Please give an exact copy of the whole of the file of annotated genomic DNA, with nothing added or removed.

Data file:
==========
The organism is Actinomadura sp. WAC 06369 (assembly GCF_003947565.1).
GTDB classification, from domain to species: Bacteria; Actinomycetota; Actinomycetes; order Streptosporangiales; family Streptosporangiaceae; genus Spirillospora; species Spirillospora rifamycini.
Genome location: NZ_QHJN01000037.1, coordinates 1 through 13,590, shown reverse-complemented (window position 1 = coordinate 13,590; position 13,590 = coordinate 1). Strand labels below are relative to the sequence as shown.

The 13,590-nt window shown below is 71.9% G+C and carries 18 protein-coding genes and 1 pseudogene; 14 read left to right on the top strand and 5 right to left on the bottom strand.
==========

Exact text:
The organism is Actinomadura sp. WAC 06369 (assembly GCF_003947565.1).
GTDB classification, from domain to species: Bacteria; Actinomycetota; Actinomycetes; order Streptosporangiales; family Streptosporangiaceae; genus Spirillospora; species Spirillospora rifamycini.
Genome location: NZ_QHJN01000037.1, coordinates 1 through 13,590, shown reverse-complemented (window position 1 = coordinate 13,590; position 13,590 = coordinate 1). Strand labels below are relative to the sequence as shown.

The 13,590-nt window shown below is 71.9% G+C and carries 18 protein-coding genes and 1 pseudogene; 14 read left to right on the top strand and 5 right to left on the bottom strand.